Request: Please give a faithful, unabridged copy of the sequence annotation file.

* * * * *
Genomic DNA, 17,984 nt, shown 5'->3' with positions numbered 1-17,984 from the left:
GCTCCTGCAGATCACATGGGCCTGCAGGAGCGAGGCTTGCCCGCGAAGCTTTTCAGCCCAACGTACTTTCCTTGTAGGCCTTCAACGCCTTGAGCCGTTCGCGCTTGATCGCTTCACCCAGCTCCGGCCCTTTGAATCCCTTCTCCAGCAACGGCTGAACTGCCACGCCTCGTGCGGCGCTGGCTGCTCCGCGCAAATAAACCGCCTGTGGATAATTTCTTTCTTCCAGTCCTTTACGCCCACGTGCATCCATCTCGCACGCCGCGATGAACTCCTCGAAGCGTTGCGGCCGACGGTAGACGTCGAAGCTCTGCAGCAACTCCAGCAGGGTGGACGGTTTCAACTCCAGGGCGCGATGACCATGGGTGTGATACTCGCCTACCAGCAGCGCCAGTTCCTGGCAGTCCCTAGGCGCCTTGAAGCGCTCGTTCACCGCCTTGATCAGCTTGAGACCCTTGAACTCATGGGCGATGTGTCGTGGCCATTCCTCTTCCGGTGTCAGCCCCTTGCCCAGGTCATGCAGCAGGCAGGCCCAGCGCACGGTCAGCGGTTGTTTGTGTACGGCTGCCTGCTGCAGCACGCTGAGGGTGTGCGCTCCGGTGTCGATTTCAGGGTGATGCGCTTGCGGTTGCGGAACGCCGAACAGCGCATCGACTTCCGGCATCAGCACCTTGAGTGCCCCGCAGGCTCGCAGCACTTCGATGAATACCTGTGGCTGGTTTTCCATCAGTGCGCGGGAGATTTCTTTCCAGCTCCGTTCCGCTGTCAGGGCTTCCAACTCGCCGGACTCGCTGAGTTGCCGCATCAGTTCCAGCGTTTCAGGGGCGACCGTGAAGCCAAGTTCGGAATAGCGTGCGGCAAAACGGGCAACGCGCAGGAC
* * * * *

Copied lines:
Genomic DNA, 17,984 nt, shown 5'->3' with positions numbered 1-17,984 from the left:
GCTCCTGCAGATCACATGGGCCTGCAGGAGCGAGGCTTGCCCGCGAAGCTTTTCAGCCCAACGTACTTTCCTTGTAGGCCTTCAACGCCTTGAGCCGTTCGCGCTTGATCGCTTCACCCAGCTCCGGCCCTTTGAATCCCTTCTCCAGCAACGGCTGAACTGCCACGCCTCGTGCGGCGCTGGCTGCTCCGCGCAAATAAACCGCCTGTGGATAATTTCTTTCTTCCAGTCCTTTACGCCCACGTGCATCCATCTCGCACGCCGCGATGAACTCCTCGAAGCGTTGCGGCCGACGGTAGACGTCGAAGCTCTGCAGCAACTCCAGCAGGGTGGACGGTTTCAACTCCAGGGCGCGATGACCATGGGTGTGATACTCGCCTACCAGCAGCGCCAGTTCCTGGCAGTCCCTAGGCGCCTTGAAGCGCTCGTTCACCGCCTTGATCAGCTTGAGACCCTTGAACTCATGGGCGATGTGTCGTGGCCATTCCTCTTCCGGTGTCAGCCCCTTGCCCAGGTCATGCAGCAGGCAGGCCCAGCGCACGGTCAGCGGTTGTTTGTGTACGGCTGCCTGCTGCAGCACGCTGAGGGTGTGCGCTCCGGTGTCGATTTCAGGGTGATGCGCTTGCGGTTGCGGAACGCCGAACAGCGCATCGACTTCCGGCATCAGCACCTTGAGTGCCCCGCAGGCTCGCAGCACTTCGATGAATACCTGTGGCTGGTTTTCCATCAGTGCGCGGGAGATTTCTTTCCAGCTCCGTTCCGCTGTCAGGGCTTCCAACTCGCCGGACTCGCTGAGTTGCCGCATCAGTTCCAGCGTTTCAGGGGCGACCGTGAAGCCAAGTTCGGAATAGCGTGCGGCAAAACGGGCAACGCGCAGGAC